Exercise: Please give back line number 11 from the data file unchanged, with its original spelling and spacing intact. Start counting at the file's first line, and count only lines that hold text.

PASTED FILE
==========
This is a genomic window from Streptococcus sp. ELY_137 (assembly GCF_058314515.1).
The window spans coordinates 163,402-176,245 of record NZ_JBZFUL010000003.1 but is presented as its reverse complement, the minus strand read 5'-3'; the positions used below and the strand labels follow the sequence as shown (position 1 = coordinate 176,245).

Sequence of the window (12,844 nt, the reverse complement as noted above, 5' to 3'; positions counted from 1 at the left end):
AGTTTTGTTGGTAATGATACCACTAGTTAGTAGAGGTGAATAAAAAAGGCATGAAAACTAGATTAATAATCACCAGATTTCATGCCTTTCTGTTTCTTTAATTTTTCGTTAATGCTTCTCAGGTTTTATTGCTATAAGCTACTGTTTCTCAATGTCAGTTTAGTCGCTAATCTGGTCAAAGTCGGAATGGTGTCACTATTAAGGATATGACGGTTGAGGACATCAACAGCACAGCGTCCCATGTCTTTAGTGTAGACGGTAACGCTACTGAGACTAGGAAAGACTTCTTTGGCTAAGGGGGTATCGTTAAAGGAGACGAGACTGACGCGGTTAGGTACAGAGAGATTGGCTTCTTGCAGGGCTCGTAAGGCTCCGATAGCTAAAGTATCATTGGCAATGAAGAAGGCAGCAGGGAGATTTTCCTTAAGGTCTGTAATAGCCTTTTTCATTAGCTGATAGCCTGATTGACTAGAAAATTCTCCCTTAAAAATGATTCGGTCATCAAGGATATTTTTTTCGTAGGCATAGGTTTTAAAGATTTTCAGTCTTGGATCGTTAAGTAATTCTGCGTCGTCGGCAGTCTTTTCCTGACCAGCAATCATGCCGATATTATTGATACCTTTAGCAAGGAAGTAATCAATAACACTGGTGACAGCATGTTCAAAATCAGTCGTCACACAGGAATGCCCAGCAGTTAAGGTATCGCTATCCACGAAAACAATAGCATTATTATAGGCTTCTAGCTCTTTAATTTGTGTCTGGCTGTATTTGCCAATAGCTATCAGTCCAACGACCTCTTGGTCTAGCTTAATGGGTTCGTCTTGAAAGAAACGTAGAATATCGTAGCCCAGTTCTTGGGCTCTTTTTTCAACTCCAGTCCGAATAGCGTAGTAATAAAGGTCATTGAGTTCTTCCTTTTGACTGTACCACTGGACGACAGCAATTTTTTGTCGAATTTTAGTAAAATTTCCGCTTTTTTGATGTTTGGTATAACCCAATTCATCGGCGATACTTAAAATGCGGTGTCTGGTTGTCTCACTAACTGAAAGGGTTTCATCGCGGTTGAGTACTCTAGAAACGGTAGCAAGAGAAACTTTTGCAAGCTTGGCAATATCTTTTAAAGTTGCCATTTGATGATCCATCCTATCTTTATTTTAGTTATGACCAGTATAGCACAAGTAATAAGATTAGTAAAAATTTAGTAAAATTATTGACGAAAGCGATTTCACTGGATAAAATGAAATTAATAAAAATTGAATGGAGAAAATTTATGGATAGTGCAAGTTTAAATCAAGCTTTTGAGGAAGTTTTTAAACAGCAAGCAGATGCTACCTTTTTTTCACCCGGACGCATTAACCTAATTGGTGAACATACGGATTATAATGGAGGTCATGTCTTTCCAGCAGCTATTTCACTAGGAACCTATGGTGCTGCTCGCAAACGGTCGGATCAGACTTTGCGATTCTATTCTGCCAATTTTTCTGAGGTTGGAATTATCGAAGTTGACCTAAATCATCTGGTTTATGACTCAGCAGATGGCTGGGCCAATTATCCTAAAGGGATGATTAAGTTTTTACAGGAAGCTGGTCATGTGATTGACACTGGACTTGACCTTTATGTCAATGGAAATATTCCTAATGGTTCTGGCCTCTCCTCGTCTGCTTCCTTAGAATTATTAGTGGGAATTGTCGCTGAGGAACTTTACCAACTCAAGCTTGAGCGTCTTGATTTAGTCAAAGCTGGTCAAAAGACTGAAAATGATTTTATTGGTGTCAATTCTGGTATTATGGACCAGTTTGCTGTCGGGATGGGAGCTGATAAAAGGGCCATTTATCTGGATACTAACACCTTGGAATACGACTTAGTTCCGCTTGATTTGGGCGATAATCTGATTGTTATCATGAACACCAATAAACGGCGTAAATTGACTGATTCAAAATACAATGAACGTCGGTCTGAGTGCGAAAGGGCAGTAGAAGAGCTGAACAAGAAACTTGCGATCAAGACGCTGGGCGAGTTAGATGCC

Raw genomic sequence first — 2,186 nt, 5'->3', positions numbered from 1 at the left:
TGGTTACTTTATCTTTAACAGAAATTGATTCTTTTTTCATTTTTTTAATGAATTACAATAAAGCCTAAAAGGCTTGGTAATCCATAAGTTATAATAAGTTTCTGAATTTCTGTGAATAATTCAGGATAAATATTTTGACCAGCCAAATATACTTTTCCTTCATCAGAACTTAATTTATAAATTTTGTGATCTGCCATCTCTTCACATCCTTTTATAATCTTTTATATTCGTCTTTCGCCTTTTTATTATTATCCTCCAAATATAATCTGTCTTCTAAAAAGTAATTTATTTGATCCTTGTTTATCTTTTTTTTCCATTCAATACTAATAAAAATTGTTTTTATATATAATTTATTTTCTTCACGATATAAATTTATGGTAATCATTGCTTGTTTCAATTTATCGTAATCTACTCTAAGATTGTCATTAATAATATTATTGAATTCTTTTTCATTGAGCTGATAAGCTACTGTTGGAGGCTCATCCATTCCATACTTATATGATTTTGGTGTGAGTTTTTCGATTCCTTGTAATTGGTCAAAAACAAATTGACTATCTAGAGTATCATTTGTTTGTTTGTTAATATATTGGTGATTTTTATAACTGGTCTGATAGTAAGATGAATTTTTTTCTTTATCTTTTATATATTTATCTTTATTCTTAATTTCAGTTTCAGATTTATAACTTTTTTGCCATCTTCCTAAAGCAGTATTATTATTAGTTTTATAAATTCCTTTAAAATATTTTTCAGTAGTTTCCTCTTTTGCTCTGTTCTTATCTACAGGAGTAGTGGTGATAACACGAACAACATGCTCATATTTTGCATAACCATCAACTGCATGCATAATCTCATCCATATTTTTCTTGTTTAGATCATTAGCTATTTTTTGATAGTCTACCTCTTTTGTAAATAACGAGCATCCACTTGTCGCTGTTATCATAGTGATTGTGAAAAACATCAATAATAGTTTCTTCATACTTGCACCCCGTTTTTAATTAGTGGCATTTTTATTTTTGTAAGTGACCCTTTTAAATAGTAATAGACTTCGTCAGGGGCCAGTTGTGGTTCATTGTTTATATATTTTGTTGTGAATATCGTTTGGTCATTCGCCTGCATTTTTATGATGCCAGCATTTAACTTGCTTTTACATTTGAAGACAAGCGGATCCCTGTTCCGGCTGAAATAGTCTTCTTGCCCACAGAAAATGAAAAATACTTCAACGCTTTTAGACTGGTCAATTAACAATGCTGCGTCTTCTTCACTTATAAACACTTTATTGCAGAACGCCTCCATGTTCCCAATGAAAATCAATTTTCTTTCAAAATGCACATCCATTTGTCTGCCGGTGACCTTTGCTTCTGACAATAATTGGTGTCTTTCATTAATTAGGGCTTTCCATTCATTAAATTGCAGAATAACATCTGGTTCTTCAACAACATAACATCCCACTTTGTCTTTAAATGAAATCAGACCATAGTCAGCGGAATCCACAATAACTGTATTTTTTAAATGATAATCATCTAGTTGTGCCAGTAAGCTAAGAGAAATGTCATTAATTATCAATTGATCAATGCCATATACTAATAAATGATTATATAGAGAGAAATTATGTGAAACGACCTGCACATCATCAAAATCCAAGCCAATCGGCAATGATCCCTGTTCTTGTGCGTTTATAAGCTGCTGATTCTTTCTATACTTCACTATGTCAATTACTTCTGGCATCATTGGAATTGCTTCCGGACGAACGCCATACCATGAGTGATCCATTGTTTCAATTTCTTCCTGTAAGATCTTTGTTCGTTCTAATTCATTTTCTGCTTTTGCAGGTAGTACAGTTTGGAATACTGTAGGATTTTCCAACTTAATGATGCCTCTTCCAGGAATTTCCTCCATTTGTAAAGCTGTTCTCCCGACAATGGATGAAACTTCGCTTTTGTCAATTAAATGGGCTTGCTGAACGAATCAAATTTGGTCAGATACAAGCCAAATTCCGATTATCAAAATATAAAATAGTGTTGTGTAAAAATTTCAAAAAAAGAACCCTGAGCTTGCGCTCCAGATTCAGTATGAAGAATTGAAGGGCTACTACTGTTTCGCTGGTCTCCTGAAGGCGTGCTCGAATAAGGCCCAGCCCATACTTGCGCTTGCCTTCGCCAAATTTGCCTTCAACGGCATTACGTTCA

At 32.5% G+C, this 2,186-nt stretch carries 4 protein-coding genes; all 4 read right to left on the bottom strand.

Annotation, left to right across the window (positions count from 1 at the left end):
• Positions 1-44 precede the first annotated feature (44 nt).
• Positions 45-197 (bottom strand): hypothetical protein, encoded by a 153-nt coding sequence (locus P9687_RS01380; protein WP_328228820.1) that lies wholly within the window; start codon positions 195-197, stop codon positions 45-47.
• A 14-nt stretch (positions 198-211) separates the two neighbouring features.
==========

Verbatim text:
• A 14-nt stretch (positions 198-211) separates the two neighbouring features.